REPETITIVE MOTION DISORDERS (RMDs) - Overview, Facts, Types, Etc


RMDs or Repetitive Motion Disorder is a type of condition caused by repeated standard everyday actions such as running and even cleaning. It is also caused by trauma, crystal deposits, friction, and systemic diseases. This condition occurs more in athletes and heavy workers because they tend to exert more effort while training or working.  In the United States of America, significant rates of people tend to experience these injuries that eventually lead to the disorder.


Tendinitis is one of the common types of Repetitive Motion Disorder. The word “tendinitis” means inflammation of the tendon. The tendon is a tissue connected to the muscles and the bone that allows the movement of joints in the body. Body parts like the shoulder, biceps, and elbows experience Tendinitis. Studies have concluded that men have a higher chance of getting tendinitis.

  • Bursitis

Bursitis is the second most common type of repetitive motion disorders. “Bursitis,” means inflammation of the bursa. It is a sac found in areas where it can create friction and can lubricate the bone and the tendon, and we have over 150 bursae. It occurs in the knees, elbow, and hip, which are present when birth takes place but is rampant in areas that experience repetitive pressure. Traumatic, infectious, and gouty are the three different types of Bursitis. Out of the three, traumatic Bursitis occurs more in people who are younger than thirty-five years old.



  • experiencing pain when moving arms and legs
  • discomfort when touching a joint
  • when a joint turns red and feels warm
  • insufferable pain that wakes you up in the middle of sleep
  • recurring inability to not sleep on the affected side
  • inability to do daily routines that include affected areas
  • joint pain with fever, chills, nausea, or vomiting
  • if a group of joints is affected or if the pain transfers to different joints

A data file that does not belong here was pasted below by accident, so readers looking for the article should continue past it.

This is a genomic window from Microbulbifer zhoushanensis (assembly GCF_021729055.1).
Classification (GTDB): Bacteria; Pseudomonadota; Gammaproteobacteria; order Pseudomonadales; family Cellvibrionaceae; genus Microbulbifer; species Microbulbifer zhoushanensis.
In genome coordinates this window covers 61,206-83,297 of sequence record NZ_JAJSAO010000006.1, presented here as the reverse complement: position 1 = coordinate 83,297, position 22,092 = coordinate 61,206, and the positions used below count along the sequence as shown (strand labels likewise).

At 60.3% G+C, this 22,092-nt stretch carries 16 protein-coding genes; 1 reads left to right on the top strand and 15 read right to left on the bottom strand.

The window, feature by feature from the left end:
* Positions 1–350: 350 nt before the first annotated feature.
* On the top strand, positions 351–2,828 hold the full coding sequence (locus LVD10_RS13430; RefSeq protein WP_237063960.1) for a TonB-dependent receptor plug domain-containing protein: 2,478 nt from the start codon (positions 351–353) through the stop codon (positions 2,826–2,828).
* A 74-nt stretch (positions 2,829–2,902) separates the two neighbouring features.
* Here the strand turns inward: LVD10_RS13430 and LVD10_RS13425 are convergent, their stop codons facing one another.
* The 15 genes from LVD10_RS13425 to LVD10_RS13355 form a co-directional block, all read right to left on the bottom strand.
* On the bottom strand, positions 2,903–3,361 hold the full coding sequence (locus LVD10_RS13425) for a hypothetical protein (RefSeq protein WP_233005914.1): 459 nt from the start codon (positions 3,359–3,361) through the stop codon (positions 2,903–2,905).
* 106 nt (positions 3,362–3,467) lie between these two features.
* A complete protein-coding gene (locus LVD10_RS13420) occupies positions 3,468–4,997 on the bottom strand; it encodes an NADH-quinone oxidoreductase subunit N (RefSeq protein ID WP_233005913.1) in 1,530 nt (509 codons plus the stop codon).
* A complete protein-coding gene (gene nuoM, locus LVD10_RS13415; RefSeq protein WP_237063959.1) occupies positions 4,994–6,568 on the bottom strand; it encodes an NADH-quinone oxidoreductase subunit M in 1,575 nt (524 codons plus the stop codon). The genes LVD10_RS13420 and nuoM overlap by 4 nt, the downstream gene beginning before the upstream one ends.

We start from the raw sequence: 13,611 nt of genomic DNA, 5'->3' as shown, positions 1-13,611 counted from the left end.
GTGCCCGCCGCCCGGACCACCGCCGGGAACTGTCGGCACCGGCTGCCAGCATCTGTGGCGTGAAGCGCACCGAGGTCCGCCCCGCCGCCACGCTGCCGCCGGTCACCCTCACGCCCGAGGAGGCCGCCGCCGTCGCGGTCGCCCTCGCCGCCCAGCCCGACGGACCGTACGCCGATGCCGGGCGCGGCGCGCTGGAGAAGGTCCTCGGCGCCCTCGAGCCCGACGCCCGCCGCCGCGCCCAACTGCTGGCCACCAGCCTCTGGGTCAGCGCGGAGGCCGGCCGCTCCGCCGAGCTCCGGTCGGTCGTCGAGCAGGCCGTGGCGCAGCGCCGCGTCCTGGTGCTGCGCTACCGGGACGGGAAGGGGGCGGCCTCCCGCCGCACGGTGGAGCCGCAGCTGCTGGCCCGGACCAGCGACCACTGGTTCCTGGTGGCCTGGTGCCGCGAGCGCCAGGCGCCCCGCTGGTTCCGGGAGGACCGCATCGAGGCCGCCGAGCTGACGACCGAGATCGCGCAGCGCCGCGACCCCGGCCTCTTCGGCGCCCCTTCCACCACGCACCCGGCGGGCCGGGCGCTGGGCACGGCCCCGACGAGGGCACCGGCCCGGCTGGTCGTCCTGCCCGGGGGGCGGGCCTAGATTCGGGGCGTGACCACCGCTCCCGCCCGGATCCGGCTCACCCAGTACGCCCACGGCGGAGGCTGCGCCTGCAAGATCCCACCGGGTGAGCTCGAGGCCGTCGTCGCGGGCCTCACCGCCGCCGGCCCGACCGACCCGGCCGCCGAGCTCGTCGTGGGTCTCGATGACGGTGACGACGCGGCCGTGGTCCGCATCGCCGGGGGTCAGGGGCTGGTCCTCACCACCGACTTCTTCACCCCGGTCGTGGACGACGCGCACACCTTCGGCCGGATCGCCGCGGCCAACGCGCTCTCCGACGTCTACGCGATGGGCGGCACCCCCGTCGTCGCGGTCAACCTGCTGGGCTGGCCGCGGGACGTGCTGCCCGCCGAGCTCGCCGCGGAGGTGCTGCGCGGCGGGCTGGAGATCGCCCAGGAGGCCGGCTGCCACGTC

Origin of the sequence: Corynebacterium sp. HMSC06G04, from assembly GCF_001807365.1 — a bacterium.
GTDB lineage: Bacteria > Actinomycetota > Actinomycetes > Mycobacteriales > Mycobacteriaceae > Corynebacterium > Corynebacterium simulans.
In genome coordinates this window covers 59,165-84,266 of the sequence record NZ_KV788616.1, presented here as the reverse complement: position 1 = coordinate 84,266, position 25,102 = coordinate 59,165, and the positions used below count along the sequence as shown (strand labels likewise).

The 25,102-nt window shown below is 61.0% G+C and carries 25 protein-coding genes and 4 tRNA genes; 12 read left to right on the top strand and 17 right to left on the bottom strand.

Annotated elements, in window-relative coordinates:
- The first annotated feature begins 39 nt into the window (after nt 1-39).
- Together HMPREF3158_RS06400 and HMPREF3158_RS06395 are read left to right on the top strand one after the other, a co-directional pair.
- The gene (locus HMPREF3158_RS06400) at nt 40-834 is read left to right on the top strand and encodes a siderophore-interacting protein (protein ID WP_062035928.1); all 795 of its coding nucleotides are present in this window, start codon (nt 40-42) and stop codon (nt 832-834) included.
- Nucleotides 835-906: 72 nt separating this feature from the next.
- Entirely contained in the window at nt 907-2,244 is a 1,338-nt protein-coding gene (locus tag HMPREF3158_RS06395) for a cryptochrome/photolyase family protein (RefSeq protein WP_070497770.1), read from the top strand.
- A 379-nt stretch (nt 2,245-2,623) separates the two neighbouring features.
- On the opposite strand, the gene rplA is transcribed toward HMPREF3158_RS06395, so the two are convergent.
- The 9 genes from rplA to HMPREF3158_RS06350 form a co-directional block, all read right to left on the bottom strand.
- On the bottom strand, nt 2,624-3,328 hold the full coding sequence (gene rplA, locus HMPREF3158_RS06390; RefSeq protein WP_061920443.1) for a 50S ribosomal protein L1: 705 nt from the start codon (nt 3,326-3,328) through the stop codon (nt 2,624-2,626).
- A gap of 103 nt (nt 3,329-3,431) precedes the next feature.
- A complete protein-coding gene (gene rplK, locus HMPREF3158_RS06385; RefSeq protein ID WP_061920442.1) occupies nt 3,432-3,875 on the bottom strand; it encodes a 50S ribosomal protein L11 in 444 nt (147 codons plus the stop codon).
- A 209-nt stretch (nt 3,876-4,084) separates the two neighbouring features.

• intense joint pain


To know the source of the pain is by an inflammation in the tissues or joints, you need to complete an MRI (Magnetic Resonance Imaging) scan. This scans your body and produces detailed images of your body, specifically your organs and tissues. The MRI will help in determining if your joints are affected with any repetitive motion disorder.

In tendinitis, the MRI scan will only show the inflamed joints, but it will not show the sheath.



  • Self-medication

When the pain is still tolerable, and some symptoms haven’t shown up yet, you should try and take care of yourself at home. If your joints are swollen, you should elevate it and avoid moving too much. You should put ice on the affected areas for about 20-30 minutes. If you want a less chilly approach, you can wrap frozen vegetables in a towel and apply on affected areas for 20-30 minutes as well. If the shoulder area is affected, you should carefully move and not avoid moving it. If left inactive for 24-48 hours, it can lead to more severe problems.

  • Treatment

If you have tendinitis, you have to ice it as early as possible. Elevation and rest can help also. If suffering from the tennis elbow and the golfer’s elbow, you can place bands around it.

It would be best if you also took NSAIDs or also known as Nonsteroidal Anti-Inflammatory Drugs. NSAID drugs include aspirin, naproxen, and ibuprofen. The consumption of these drugs will help with reducing inflammation, but it should be taken while eating or with any liquid to avoid having an upset stomach.

If the NSAIDs don’t help with anything, you can choose to ask the doctor to inject steroids in affected areas. These injections can only be done three times per twelve months. You can also choose to use pain-killing creams like “capsaicin cream,” but if an infection causes the symptom, you should take antibiotics.

Once the symptoms have lessened and have started to become better, you can slowly start exercising except if the affected area is the shoulder.

If the shoulder is the affected area, you shouldn’t immobilize your shoulder to decrease the risk of a frozen shoulder. It is called “adhesive capsulitis,” wherein the capsule becomes too thick and too tight for the person to move his shoulder. To also lessen this possibility, you should take warm baths and have physical therapy. To entirely avoid a frozen shoulder, you should always check if the full range of motion of the shoulder joint is still maintained.

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